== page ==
quarto, including the title-page, which reads as follows:-
"A Declaration Concerning State-Farthings; or, Certain Remonstrative Reasons for the allowance thereof; Wherein is comprised, 1
The Honour of the States vindicated, 2 The Peoples hearts contented, 3 The Commonwealths good propagated, 4 The Relief of the
Poor increased. By Thomas Dunstervile, Citizen of London. Imprinted for the Author, 1654."
The date of publication, "Aprill ye 6," 1654, is inserted in contemporary handwriting by Thomason, the collector of these
The work commences on page 3, with the heading -- "A Declaration concerning the allowance of Brass-Farthings, &c." The
writer throughout urges the necessity of state farthings, or a national coinage of authorised farthings, and begins by discussing
the different kinds of metal out of which it is proposed to make them. The three materials proposed by other persons were -- "1.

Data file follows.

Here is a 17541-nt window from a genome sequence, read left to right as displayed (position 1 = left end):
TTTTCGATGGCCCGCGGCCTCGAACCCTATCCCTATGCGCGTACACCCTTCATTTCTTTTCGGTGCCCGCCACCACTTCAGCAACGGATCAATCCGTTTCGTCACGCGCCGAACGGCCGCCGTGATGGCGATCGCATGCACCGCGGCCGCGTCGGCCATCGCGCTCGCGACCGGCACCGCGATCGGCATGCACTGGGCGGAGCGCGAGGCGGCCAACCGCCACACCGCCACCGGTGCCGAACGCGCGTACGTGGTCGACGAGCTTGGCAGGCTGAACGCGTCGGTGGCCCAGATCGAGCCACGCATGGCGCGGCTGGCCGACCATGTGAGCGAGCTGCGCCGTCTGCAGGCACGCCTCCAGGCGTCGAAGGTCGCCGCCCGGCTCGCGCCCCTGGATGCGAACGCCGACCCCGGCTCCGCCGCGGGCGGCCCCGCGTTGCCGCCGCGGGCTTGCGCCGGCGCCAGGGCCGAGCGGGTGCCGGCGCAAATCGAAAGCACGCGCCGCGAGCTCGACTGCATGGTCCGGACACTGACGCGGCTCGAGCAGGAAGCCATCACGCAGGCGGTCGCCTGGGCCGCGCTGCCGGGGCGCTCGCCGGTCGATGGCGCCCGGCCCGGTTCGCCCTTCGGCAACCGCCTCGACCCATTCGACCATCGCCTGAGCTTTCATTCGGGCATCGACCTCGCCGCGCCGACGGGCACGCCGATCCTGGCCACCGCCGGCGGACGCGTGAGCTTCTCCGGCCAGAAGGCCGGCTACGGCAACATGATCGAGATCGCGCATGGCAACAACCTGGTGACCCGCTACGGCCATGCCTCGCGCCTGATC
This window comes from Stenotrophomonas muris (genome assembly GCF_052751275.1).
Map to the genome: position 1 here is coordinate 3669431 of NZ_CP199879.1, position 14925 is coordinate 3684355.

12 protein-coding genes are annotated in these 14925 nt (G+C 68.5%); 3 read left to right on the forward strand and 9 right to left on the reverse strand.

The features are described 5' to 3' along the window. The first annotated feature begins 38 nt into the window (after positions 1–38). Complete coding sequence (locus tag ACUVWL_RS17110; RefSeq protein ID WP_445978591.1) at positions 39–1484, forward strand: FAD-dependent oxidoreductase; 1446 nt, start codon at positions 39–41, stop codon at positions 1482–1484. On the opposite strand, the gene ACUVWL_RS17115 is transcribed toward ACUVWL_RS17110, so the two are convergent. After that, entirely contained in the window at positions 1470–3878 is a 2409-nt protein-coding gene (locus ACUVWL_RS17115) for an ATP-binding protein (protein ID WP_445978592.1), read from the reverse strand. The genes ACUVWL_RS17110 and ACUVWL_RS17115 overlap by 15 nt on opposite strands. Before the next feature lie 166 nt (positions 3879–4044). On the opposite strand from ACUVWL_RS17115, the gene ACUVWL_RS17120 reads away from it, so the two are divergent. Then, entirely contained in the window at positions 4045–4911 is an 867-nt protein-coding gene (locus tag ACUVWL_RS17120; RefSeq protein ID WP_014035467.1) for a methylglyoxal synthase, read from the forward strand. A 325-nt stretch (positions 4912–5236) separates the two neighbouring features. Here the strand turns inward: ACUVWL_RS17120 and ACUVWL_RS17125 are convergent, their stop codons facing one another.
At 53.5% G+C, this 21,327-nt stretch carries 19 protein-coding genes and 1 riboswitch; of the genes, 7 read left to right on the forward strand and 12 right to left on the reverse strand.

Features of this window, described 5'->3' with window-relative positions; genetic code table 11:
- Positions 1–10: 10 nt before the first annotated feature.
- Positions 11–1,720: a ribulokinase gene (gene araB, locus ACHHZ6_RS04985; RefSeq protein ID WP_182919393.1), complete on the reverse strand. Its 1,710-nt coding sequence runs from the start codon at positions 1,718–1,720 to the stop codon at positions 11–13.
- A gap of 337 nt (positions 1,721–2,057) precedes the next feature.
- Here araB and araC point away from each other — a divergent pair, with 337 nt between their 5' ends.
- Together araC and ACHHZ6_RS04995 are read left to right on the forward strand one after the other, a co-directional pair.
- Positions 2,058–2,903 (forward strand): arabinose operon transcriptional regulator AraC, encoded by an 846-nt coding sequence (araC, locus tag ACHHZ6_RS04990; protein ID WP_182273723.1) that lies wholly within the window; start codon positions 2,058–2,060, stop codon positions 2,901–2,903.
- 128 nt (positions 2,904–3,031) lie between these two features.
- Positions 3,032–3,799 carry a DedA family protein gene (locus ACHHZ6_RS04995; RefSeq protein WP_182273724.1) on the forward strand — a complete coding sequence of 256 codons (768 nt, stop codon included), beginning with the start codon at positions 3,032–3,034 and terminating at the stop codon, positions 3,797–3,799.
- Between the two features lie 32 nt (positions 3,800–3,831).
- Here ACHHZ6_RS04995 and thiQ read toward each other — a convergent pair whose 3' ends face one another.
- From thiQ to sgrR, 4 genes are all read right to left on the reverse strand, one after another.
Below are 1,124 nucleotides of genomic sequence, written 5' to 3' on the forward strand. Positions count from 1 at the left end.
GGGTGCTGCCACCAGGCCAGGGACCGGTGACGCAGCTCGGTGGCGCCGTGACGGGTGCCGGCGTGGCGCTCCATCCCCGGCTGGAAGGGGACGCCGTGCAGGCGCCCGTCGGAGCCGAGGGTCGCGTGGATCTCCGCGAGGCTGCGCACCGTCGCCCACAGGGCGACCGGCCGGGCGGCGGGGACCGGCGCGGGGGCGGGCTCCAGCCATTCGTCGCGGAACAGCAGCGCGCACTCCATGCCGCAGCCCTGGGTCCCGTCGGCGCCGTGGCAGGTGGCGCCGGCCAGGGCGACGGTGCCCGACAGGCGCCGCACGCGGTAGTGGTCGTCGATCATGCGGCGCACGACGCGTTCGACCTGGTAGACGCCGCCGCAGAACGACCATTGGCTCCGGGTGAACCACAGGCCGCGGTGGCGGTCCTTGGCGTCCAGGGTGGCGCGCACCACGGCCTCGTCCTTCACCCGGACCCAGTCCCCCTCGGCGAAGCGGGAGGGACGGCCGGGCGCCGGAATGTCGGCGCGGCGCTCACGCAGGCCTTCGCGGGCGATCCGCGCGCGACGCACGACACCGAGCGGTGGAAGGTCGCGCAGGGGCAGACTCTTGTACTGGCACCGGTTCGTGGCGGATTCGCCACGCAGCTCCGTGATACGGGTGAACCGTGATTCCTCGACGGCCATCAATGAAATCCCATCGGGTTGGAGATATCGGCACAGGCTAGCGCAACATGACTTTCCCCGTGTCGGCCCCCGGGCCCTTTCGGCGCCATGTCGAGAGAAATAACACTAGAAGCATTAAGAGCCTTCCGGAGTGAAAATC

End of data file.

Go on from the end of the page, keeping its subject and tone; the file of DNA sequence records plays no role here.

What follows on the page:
Pure copper, 2. copper and brasse semented together, 3. tin intrinsick," (page 9); and each farthing was to consist of as much
metal as would be intrinsically worth a farthing. Dunsterville objects to all these substances, giving his reasons at length,
and offers a new alloy of his own invention, "made up by art," of which specimens seem to have been submitted to the Committee
of Council for the Mint, for on page 5 he says: "And such a Mettal (viz: not easy to counterfeit) now lyes before their Honours
relating to the Mint."
On pages 12 and 13 of this pamphlet, Dunsterville gives an account of the properties of the new metal or alloy invented by him,